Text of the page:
*Employment benefits for federal employees, including access to family health insurance benefits, as well as retirement and death benefits for surviving spouses;
*Estate/death protections that allow a spouse to leave assets to the other spouse – including the family home – without incurring any taxes; and
*The ability of a citizen to obtain a visa for a non-citizen spouse and sponsor that spouse for purposes of citizenship.
I am optimistic that the federal district court there will rule that DOMA is unconstitutional and that decision will be upheld by the federal court of appeals in the 1st circuit. Then I can only assume the case will be appealed to the Supreme Court (by Obama’s Justice Department). And it’s there that I have hopes that Justice Kennedy, who ruled for same-sex sex in Lawrence v. Texas, will again join the “liberal” bloc and denounce DOMA in yet another 5-4 decision. If he doesn’t, it won’t be any easier when Sonia Sotomayor takes her seat on the bench. She’ll just be replacing Souter who’s been on our side all along. So, what are the groups that worry this may be too soon thinking? What are we supposed to be waiting for? The only answer is a repeal of DOMA by Congress. That would be great, but, again, waiting for it may take a painfully long time.
Meanwhile, another challenge to DOMA (Smelt v. the United States) has been brought by a married gay couple in federal court in Southern California. They have argued, among other issues, that their (fundamental) right to travel is impaired because their marriage won’t be recognized if they move to a state that doesn’t recognize same-sex marriages. To me, the big problem in that case is that they may lack standing. Generally, one has to actually suffer a real injury before a court will take the case. These folks aren’t as strong plaintiffs as the ones in Gill, and the Obama administration on the attack: “DOMA,” it claims in its brief, “does not impinge upon rights that have been recognized as fundamental….” OH REALLY?! HOW MANY STRAIGHT MARRIED COUPLES WOULD BE OK WITH THE IDEA THAT IN OTHER STATES THEY AREN’T DEEMED MARRIED?? The brief even states: “While the Supreme Court has held that the right to marry is ‘fundamental’ … that right has not been held to encompass the right to marry someone of the same sex.” A footnote on this is that the California Supreme Court in its moment of sanity in 2008 indeed deemed the right to marry someone of the same sex “fundamental.”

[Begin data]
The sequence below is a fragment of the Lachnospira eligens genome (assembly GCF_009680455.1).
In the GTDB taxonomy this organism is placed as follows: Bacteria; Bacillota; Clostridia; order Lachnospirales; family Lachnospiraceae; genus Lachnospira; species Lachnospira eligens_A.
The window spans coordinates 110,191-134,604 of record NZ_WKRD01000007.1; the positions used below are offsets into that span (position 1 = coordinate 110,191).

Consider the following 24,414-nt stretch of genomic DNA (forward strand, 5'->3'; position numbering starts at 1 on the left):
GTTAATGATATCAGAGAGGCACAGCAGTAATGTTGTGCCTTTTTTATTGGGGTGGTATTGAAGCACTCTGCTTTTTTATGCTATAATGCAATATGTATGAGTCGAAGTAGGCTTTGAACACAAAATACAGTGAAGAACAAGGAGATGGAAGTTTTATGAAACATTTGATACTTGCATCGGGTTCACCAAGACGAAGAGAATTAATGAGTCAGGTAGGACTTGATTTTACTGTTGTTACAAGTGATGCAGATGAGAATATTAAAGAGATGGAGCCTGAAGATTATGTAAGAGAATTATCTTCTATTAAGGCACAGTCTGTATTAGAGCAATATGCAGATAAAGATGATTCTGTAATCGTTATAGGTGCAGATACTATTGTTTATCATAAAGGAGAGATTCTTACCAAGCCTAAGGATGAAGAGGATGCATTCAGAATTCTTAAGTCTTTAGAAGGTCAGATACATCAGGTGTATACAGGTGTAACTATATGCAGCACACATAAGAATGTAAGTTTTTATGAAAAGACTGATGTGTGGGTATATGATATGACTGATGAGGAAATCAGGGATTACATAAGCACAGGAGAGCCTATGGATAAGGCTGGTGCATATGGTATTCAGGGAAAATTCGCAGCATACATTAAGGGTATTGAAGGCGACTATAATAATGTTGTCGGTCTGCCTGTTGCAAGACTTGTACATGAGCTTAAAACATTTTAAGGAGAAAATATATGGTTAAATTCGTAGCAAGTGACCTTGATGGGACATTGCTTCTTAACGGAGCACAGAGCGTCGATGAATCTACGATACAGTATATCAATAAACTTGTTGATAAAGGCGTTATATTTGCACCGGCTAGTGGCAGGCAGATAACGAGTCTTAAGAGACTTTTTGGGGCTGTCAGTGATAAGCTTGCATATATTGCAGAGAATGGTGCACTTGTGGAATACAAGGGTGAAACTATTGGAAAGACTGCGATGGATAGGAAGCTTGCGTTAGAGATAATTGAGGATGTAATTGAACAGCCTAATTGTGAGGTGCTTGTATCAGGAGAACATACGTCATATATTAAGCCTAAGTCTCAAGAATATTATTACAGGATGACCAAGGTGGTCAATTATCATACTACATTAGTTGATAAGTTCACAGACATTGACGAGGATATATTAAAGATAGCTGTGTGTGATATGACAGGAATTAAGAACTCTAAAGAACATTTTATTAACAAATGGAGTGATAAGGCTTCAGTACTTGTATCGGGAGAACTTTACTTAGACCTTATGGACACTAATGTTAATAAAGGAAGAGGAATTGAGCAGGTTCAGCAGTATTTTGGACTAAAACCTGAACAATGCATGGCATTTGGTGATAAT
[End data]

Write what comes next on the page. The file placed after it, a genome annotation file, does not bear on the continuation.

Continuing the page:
In the Justice Department’s DOMA brief, we are treated to a rambling discourse on the reasons that the Full, Faith and Credit Clause of the federal constitution does not require states to recognize same-sex marriages performed in other states. Would the federal government ever even before Loving dare have said that a biracial marriage performed in one state didn’t have to be recognized by all the others?
The really good part of the brief follows:
“[DOMA] maintains the status quo of federal policy, preserving a longstanding federal policy of promoting traditional marriages, by clarifying that the terms ‘marriage’ and ‘spouse,’ for purposes of federal law, refer to marriage between a man and a woman, and do not encompass relationships of any other kind within their ambit … DOMA … limits federal benefits to those who have entered into the traditional form of marriage.” DOMA says the Justice Department brief “simply provides … that … as a result of their same-sex marriage they will not become eligible for the set of benefits that Congress has reserved exclusively to those who are related by the bonds of heterosexual marriage.” The brief smugly adds that “a certain subset of marriages that are recognized by a certain subset of States cannot be taken as an infringement on plaintiffs’ rights.”
That the Justice Department sneers at the right of gays and lesbians to have their marriages recognized nationwide can be inferred by what it compares same-sex marriage to:
“[T]he courts have widely held that certain marriages performed elsewhere need not be given effect, because they conflicted with the public policy of the forum … (marriage of uncle to niece … marriage of 16-year-old female … marriage of first cousins.”
It is clearly irrational to keep gays and lesbians from marrying and unconstitutional for other states not to recognize same-sex marriages performed elsewhere. I don’t want us to be compared to uncles and nieces or first cousins, and anyone who refuses to make the distinction should be ashamed.
And, of course, I add that I’d be absolutely delighted if Congress were to repeal this abhorrent law before it gets all the way to the Supreme Court. It is Congress’s job to pass legislation. It is also up to the Supreme Court to decide if any particular piece offends the U.S. Constitution.
III. Don’t Ask; Don’t Tell